In 1951 Glanville Williams wrote that broad considerations of justice and equity required that the Act should be applied to both contract and tort. He argued that negligence may occur by way of a negligent breach of contract or by a negligent tort, so that “fault” could be construed to include a negligent breach of contract. He submitted that where there was concurrent liability in contract and tort, the Act should be applied. Glanville William’s views were adopted by Crisp J in the Tasmanian case of Queensbridge Motors & Engineering Co Pty Ltd v Edwards8 and Smith v Buckley9 but not followed in James Pty Ltd v Duncan.10 Support for Glanville William’s views can also be found in De Meza & Stuart v Apple, Van Straten, Shena & Stone.11 There, Brabin J held at first instance that the Act applied even though the plaintiff’s claim was for breach of contract as the contract gave rise to a duty of care. On appeal, the issue of contributory negligence did not arise for consideration and the Court of Appeal expressed no view on the correctness or otherwise of Brabin J’s conclusion.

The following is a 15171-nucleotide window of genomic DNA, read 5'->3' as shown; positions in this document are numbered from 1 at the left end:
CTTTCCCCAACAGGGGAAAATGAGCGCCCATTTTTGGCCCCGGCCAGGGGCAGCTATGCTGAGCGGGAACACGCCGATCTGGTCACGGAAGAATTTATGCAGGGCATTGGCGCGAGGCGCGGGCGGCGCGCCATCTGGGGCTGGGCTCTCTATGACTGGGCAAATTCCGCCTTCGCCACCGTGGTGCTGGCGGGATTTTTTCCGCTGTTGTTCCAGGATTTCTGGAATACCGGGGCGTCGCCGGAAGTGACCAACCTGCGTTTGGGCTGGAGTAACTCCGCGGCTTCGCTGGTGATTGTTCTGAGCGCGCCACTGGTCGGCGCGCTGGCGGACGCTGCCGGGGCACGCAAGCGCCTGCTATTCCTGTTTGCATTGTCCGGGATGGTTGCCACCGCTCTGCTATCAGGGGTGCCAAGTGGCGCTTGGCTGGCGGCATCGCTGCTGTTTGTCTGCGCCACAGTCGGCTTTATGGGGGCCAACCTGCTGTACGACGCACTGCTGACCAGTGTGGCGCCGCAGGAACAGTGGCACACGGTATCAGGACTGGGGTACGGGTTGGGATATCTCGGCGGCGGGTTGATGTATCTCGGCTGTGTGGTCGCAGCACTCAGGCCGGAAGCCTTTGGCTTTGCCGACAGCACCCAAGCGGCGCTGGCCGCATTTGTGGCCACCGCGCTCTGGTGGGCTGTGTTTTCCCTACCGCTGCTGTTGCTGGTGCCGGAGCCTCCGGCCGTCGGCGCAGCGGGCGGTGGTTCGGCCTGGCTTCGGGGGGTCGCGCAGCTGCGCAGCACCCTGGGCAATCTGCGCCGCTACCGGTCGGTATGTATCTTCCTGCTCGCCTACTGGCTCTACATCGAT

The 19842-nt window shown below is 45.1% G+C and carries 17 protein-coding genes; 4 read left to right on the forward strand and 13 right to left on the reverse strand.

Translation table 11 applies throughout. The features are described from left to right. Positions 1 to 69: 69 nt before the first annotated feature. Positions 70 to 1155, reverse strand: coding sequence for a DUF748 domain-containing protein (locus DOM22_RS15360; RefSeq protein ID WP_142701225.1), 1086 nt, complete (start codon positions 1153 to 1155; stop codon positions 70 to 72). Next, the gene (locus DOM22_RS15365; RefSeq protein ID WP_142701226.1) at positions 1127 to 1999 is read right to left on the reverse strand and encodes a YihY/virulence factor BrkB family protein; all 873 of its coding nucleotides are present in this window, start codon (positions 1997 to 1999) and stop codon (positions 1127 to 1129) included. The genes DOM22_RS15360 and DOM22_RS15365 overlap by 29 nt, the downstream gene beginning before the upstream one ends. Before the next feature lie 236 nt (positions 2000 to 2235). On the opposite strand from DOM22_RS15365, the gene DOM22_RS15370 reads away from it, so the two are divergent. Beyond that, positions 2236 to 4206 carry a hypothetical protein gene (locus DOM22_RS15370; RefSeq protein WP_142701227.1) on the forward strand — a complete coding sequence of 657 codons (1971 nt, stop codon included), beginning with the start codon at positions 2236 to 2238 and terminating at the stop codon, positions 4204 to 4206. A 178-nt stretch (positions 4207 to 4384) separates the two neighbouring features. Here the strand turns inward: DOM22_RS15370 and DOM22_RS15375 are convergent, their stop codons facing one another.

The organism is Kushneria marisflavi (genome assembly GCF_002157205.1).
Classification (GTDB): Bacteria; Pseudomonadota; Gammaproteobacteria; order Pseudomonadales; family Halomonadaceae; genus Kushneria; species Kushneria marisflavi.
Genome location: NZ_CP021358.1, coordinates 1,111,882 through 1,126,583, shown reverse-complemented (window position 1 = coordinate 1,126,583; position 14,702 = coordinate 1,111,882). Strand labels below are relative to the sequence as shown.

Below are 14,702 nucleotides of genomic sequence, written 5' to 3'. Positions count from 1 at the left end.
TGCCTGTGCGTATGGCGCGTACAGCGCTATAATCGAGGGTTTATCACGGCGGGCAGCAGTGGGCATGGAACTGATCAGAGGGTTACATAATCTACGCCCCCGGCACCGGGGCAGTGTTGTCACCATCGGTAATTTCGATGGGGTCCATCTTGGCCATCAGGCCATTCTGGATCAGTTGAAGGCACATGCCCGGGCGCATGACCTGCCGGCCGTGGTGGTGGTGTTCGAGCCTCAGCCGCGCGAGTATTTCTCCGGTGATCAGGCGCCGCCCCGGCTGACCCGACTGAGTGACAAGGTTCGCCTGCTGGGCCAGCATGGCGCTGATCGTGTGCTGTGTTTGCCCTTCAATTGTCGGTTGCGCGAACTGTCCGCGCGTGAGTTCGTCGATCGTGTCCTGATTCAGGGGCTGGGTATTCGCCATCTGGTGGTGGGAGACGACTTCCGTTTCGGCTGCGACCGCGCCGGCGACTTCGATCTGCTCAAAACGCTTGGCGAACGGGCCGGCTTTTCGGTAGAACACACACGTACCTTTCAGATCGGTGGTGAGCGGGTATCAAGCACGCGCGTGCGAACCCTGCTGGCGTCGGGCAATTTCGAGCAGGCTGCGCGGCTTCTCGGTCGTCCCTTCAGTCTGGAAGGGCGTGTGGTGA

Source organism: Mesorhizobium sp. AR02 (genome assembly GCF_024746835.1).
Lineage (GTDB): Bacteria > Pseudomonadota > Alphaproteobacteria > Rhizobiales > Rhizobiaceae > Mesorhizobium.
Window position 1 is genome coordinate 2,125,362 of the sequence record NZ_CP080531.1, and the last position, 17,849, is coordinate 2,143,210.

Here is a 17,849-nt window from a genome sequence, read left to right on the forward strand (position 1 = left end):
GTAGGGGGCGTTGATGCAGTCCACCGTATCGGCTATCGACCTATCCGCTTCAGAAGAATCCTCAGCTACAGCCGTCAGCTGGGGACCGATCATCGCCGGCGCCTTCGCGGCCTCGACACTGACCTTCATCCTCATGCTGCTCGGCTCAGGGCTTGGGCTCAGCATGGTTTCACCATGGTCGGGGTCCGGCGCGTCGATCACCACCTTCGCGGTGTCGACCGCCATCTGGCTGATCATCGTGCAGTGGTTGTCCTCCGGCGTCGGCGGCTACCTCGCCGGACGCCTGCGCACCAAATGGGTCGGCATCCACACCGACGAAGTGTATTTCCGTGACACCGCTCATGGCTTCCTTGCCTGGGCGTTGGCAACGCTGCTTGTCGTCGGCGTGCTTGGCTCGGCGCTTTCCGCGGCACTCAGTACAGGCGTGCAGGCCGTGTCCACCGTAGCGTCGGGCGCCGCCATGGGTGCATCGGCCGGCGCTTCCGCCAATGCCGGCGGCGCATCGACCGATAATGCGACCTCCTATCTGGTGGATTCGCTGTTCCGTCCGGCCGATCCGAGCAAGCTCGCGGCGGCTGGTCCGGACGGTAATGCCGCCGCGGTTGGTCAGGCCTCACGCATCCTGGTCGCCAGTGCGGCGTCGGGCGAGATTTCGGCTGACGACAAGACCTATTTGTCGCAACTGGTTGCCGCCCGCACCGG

The view that the Act does not apply in Category 2 situations will now be examined. In the earlier mentioned Australian case of James Pty Ltd v Duncan, P hired from D a landing craft to accommodate drilling equipment to be used by P for drilling operations at sea. Subsequently, the landing craft and drilling equipment sank during bad weather. P sued D in contract for breach of the implied term that the landing craft should be seaworthy and fit for use with a drill rig and alternatively for negligence in the control and management of the landing craft. D counter-claimed for the hire of the landing craft, cost of salvage and repair and loss of earnings. D further pleaded contributory negligence and apportionment under section 25 of the Wrongs Act 1958. The question arose whether P’s claim

was in contract or tort or both and whether D had a counter-claim in contract or tort or both, and if the claim of either party was in contract, whether the 1958 Act could apply. Having considered various authorities, McInerney J came to the conclusion that the claim of P and the counterclaim of D were founded on contract. Two questions of law arose:

  1. (1) whether contributory negligence is a defence to a contractual claim (more specifically) for breach of a contractual duty to take care and

  2. (2) whether P’s damages ought to be apportioned under the 1958 Act.

McInerney J observed that those were questions on which there was surprisingly little authority. The learned...